Top F1 broadcaster and journalist James Allen says a trip to the theatre in London this week highlighted a problem that is facing F1 in the Liberty-owned era.
I went to the theatre this week to see Hamilton, the musical based on the life of Alexander Hamilton, one of the founding fathers of the United States of America, which is now running in London.
Many have written more eloquently than I ever could about how extraordinary this show is, but what struck me most about it was how everything was of the highest quality. The writing, the music, the staging, the rapping, the choreography – it was perfect.
Hamilton sets new standards for what is possible in musical theatre and the response from the public is clear; good luck getting a ticket for this side of June 2019.
What might seem to some a tired old format, people singing and dancing on a stage, has been reinvented, proving that nothing becomes obsolete if it is brilliant. It makes one wonder about what Formula 1 is trying to do in presenting itself as a show, as an entertainment as well as a sport.
You see, when I am asked to sum up what I think the USP of Formula 1 is I would say “excellence”. What I see up close every two weeks at race tracks around the world is excellence; the engineering, the driving standards, the pitstops, the logistics, the attention to detail, the safety standards.
Pretty much everyone there is striving for excellence – certainly among the competitors – and that sets a culture for everyone else in the sport, it raises the bar of everyone who comes into contact with it; suppliers, organisers, sponsors, TV companies, you name it.
The culture is of relentless self-improvement, that’s what a lot of companies see when they consider sponsoring F1 or one of its teams and they often trade on those values in their marketing and activation around the sport.
However, that doesn’t always come across on TV.
And, more broadly, you don’t need me to tell you that in recent years, the show that F1 has put on has disappointed, for various reasons.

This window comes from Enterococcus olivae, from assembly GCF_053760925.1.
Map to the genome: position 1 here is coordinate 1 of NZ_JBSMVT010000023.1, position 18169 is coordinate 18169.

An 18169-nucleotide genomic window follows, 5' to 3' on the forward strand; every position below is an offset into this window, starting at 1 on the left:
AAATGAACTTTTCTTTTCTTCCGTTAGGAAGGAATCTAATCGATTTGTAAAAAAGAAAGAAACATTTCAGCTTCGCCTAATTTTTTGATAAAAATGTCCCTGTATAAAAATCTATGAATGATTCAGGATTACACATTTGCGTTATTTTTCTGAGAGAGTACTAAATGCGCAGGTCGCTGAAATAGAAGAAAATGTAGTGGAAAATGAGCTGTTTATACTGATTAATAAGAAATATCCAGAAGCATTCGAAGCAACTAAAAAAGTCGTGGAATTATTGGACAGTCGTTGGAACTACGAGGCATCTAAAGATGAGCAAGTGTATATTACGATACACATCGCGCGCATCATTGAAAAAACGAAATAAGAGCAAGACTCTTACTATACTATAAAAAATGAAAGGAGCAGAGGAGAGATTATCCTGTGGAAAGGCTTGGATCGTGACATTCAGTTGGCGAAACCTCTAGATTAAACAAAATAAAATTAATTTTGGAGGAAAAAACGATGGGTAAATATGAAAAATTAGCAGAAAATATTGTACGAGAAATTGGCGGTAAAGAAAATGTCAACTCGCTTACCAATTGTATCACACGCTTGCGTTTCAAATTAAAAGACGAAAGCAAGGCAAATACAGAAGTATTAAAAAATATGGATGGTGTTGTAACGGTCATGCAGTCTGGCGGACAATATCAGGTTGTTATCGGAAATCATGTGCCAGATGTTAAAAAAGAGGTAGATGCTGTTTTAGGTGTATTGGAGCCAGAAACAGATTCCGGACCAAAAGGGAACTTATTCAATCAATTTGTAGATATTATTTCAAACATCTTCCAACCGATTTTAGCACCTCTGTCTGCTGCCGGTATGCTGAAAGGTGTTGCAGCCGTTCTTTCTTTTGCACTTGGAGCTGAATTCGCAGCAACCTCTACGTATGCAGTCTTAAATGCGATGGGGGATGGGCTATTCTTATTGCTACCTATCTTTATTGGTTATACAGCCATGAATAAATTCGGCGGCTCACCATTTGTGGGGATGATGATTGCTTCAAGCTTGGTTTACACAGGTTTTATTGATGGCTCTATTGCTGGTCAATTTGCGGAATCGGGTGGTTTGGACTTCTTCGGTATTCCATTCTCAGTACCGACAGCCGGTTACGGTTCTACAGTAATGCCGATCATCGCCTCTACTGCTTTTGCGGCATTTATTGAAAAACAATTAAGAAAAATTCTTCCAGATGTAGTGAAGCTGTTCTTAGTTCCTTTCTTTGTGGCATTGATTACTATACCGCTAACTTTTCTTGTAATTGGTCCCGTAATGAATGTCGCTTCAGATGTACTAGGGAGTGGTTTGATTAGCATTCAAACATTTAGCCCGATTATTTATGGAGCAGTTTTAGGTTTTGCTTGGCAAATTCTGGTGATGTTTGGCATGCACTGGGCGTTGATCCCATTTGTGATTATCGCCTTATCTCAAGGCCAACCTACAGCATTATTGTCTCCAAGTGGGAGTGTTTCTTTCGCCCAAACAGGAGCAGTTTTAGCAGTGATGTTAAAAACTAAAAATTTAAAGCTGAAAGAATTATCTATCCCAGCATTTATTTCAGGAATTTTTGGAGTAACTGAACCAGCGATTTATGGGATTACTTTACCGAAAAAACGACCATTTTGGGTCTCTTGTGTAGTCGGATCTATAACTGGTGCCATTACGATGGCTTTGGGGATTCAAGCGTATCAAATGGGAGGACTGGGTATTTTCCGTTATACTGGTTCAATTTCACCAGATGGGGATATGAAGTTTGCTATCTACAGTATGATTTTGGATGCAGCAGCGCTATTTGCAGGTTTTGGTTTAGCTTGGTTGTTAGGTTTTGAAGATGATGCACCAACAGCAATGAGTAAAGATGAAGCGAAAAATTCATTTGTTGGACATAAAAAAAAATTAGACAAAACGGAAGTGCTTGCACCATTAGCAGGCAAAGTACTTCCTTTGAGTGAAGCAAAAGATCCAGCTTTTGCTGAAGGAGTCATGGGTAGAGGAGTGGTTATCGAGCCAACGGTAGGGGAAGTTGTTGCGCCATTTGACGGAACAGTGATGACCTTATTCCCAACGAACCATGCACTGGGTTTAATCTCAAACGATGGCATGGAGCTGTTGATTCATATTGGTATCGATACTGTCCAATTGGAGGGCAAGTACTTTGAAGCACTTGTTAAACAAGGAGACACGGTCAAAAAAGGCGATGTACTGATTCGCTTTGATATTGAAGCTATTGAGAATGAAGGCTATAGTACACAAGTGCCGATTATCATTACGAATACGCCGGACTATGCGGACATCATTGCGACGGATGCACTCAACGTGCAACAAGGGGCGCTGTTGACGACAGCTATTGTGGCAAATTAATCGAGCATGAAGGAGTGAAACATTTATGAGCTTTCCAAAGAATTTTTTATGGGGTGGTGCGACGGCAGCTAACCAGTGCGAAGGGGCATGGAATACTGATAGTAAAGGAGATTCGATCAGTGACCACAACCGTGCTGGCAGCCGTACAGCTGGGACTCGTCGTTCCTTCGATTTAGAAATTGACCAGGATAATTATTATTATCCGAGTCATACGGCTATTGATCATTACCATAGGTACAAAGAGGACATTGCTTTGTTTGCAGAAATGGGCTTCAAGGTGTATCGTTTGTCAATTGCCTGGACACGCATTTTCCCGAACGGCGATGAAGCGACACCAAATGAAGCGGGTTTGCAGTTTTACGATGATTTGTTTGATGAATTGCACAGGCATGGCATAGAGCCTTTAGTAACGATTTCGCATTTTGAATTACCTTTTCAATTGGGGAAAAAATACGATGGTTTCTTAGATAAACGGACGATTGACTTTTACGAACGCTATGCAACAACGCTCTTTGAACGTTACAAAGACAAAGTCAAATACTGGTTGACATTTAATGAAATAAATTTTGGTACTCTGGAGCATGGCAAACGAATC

Some very poor decisions have been made, like the farcical qualifying format we suffered at the start of 2016 and this stream of wrong moves has diminished the impression of excellence in the eyes of many fans.
When people switch on the TV they want to see the best drivers in the world driving the fastest cars, ideally in stunning locations. And they want to see a competition, with real highlights.
Like in a theatre, they also want compelling storylines and to some extent we have had those with our own [Lewis] Hamilton in F1 and the ups and downs of his story as well as his duels with Nico Rosberg and Sebastian Vettel, the renaissance of Ferrari, the arrival of Max Verstappen and so on. The cast in F1 is pretty good, we just need to do better at bringing out the characters.
So in looking to see where Chase Carey and his team build this sport, to make sure they fill the theatres every time, now that the honeymoon period is over and the work begins in earnest, they really want to start by looking at what makes F1 special, which is excellence and not accept anything that undermines that.
As Zak Brown blogged last week, the plan for 2018 and beyond envisages a revamp of the TV coverage of the sport to try to showcase better the spectacle and the storylines.
Many fans have already made their feelings known on how the arrival of the Halo on the cars will affect their appreciation of the beauty of the cars. My concern with the Halo is that it is another thing that distances the driver from the fans, at a time when the major push is to bring the fans closer to the sport.
But a whole new approach is needed to what an F1 car should look like from 2021 onwards if this show is really going to fly into the next decade.
Just like in the theatre, where so many elements have to come together for the show to be ‘perfect’, F1 is complex, with technical rules, the rule making process, varying team budgets and many other factors that have dictated the quality of the show in recent years. This is the nub of the argument between F1 and teams like Ferrari and Mercedes who don’t want to ‘dumb down’ the engines or other aspects of the sport.
But there has to be a compromise here; excellence doesn’t have to mean complexity. Some of the most perfect things ever created by man have been very simple. In a busy world, people appreciate simple things done to the highest standards.
The F1 Strategy Group met in London yesterday and discussed details about bargeboards and rear wing heights. Let’s hope, as we move forward in redefining the sport over the coming months, that they remember to always put excellence first.
Otherwise our theatres could have a few more empty seats in future.